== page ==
In sum, I think there is reason to understand the text in any one of these three ways.


Without a doubt, these words are pregnant with meaning, and I will not be able to capture all that is going on here succinctly—but I will give a basic treatment. The words in question is/are: יָקָר. Yaqar (lambs) and כַּר kar (fat); (or כַּרר kar) can also mean pasture where lambs feed (see Davidson 394); and כָּרִים (karym) which can be rendered as “’vine dresser’; well-cultivated plain, garden, orchard, field” (Davidson 393); or vineyard (see Botterweck 8: 319). In Hebrew, like English, some words can carry a variety nuances or meanings.

Also, when read in the Hebrew we have the sonic, poetic quality of alliteration and pun and in context a simile כִּיקַר כָּרִים (ky-kar karym); “as the fat of lambs” or “glory of the pastures.” cf New International Version renders this as “beauty of the fields” (again accurate given the nuances of the Hebrew words)—a similar expression chosen by NAS scholars.

In translation of the Bible from Hebrew and Greek, translators often make choices of either a “word for word” translation or “dynamic equivalent.” In this case both the KJV and NAS scholars are most likely using an expression that captures the dynamic equivalent of the Hebrew for their time periods respectively—that is to say, an expression (or figure of speech) that is both true to the Hebrew and most easily understood by the modern audience for which it is translated.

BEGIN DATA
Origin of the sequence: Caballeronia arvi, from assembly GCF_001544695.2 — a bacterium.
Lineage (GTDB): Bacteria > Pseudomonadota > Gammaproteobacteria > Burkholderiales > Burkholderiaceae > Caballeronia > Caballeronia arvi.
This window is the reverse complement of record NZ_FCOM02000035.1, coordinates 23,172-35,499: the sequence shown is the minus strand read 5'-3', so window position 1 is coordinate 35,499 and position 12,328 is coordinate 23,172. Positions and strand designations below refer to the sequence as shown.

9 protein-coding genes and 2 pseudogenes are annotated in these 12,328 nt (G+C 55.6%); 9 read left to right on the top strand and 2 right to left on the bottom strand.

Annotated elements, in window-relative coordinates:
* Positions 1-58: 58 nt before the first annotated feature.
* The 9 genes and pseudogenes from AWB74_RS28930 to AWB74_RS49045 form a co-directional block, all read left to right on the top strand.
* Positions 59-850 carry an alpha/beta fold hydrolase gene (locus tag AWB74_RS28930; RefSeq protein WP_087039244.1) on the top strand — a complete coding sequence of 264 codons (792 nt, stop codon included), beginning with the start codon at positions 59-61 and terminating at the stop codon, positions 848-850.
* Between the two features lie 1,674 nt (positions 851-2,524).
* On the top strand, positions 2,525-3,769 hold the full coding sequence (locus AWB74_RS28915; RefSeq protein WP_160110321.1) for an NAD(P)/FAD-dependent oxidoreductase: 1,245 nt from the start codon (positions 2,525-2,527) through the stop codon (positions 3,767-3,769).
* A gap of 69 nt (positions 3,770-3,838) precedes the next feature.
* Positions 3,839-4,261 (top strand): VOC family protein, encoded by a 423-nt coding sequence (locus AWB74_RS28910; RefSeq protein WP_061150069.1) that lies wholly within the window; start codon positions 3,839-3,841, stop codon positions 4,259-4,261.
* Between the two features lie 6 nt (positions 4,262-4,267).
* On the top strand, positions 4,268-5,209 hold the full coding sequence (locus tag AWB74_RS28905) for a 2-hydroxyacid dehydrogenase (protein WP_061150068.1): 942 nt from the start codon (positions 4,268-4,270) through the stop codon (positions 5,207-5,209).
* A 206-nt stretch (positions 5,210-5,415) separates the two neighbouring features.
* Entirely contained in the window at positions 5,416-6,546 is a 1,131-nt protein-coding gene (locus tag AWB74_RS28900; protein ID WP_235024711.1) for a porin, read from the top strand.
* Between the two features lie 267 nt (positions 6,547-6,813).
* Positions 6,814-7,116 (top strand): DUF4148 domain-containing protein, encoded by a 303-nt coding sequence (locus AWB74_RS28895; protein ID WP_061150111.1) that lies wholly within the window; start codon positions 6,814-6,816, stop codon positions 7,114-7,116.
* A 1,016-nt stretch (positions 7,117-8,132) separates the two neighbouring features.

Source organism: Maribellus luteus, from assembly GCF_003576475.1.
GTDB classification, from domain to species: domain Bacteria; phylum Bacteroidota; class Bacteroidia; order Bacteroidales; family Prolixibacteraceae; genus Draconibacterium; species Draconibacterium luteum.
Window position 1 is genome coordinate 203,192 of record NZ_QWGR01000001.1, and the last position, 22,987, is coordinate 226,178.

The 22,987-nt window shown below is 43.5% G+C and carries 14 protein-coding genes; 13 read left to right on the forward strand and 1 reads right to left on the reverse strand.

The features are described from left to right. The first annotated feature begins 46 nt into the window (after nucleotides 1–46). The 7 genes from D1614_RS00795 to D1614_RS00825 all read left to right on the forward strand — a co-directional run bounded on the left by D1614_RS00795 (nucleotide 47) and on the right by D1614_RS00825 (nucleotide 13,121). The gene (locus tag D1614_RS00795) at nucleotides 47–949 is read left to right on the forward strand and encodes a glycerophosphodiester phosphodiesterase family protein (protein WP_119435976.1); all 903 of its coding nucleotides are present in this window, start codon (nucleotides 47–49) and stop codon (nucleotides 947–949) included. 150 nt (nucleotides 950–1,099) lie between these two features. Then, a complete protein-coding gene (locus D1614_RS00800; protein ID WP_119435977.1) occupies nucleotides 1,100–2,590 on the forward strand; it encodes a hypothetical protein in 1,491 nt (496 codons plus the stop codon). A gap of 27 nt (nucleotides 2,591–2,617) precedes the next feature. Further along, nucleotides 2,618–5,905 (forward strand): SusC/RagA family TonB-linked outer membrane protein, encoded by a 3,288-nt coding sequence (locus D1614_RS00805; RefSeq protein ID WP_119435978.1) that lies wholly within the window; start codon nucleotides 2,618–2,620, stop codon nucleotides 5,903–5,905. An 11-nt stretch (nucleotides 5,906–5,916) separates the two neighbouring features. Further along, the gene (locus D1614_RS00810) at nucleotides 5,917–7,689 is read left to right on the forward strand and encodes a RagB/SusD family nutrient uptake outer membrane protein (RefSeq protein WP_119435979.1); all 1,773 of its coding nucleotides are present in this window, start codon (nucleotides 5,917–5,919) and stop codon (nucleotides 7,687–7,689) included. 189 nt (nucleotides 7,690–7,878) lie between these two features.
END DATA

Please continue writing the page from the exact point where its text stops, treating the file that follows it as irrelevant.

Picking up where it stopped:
That being said, the expression “Fat of the land” can be found in modern literature such as in John Steinbeck’s Mice and Men (1937)—(meaning the richness of the land) which is of course a biblical allusion from the KJV translation as found in Ge 45 “And take your father and your households, and come unto me: and I will give you the good of the land of Egypt, and ye shall eat the fat of the land.” Note the expression “fat of the land” is similar to “fat of the lamb” (KJV).

The NAS (published in 1960) chooses an expression that is equally true to the Hebrew (“glory of the pasture”) but with a more modern vernacular. The expression “the glory of the pastures” (while accurate) just doesn’t have the same poetic register as “fat of the lambs”—but of course, that is a matter of opinion—and it is just as precise as “fat of the lamb.”

Additionally, in modern English, ‘fat’ has taken on more negative connotations than in Elizabethan (and other) times—being associated with “unhealthy”, etc. (as opposed to “richness”) therefore, modern translators might opt for more positively charged word (in this case ‘glory’); and “of the pastures” could be another way to say “lambs”—creatures who are closely associated with pastures—because that is where they feed (see Davidson).

Also, I am inclined to think the KJV scholars might have been having a little fun here because the expression is so close to “fat of the land” which is a similar expression found in Ge 45—of course I cannot prove that—put it registers as a bit “punny.”

In any case, the different renditions do not change the message of the text—the enemies of the Lord are going to be “vaporized” (will quickly perish) like a burnt offering or like “green pastures in the heat of summer” (Craigie 298).


Botterweck, G. Johannes, et. al. Theological Dictionary of the Old Testament (15 Volumes). Wm. B. Eerdmans Publishing Company, 1995.

Craigie, Peter. Psalms 1-50 Word Biblical Commentary. Word Books, 1983.

Davidson, Benjamin. The Analytical Hebrew and Chaldee Lexicon. Hendrickson Publishers1995.

Dotan, Aron. Biblia Hebraica Leningradensia. Hendrickson Publishers, 2001.